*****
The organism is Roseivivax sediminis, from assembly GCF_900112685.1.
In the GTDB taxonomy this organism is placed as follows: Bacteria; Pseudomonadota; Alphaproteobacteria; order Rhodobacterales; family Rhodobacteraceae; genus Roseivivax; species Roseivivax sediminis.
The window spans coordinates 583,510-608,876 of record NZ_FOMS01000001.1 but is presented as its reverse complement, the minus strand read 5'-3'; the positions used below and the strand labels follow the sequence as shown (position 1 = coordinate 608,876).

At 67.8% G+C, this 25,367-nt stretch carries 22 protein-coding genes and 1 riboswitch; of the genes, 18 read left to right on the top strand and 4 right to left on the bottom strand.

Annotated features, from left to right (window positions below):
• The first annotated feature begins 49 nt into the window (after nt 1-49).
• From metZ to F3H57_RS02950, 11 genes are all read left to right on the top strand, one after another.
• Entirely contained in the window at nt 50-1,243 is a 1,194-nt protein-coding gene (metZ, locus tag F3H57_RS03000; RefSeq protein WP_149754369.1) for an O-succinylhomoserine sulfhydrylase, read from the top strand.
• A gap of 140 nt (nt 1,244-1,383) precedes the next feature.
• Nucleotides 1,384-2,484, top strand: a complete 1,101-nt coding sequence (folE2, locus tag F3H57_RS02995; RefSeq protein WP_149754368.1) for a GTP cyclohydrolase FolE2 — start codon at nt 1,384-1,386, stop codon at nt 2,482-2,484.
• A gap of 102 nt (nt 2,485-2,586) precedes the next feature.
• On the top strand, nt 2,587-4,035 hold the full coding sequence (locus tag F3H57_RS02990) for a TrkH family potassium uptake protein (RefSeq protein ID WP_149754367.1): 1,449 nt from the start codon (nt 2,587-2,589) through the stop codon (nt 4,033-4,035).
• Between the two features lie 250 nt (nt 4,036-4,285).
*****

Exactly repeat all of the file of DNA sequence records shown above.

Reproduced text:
The organism is Roseivivax sediminis, from assembly GCF_900112685.1.
In the GTDB taxonomy this organism is placed as follows: Bacteria; Pseudomonadota; Alphaproteobacteria; order Rhodobacterales; family Rhodobacteraceae; genus Roseivivax; species Roseivivax sediminis.
The window spans coordinates 583,510-608,876 of record NZ_FOMS01000001.1 but is presented as its reverse complement, the minus strand read 5'-3'; the positions used below and the strand labels follow the sequence as shown (position 1 = coordinate 608,876).

At 67.8% G+C, this 25,367-nt stretch carries 22 protein-coding genes and 1 riboswitch; of the genes, 18 read left to right on the top strand and 4 right to left on the bottom strand.

Annotated features, from left to right (window positions below):
• The first annotated feature begins 49 nt into the window (after nt 1-49).
• From metZ to F3H57_RS02950, 11 genes are all read left to right on the top strand, one after another.
• Entirely contained in the window at nt 50-1,243 is a 1,194-nt protein-coding gene (metZ, locus tag F3H57_RS03000; RefSeq protein WP_149754369.1) for an O-succinylhomoserine sulfhydrylase, read from the top strand.
• A gap of 140 nt (nt 1,244-1,383) precedes the next feature.
• Nucleotides 1,384-2,484, top strand: a complete 1,101-nt coding sequence (folE2, locus tag F3H57_RS02995; RefSeq protein WP_149754368.1) for a GTP cyclohydrolase FolE2 — start codon at nt 1,384-1,386, stop codon at nt 2,482-2,484.
• A gap of 102 nt (nt 2,485-2,586) precedes the next feature.
• On the top strand, nt 2,587-4,035 hold the full coding sequence (locus tag F3H57_RS02990) for a TrkH family potassium uptake protein (RefSeq protein ID WP_149754367.1): 1,449 nt from the start codon (nt 2,587-2,589) through the stop codon (nt 4,033-4,035).
• Between the two features lie 250 nt (nt 4,036-4,285).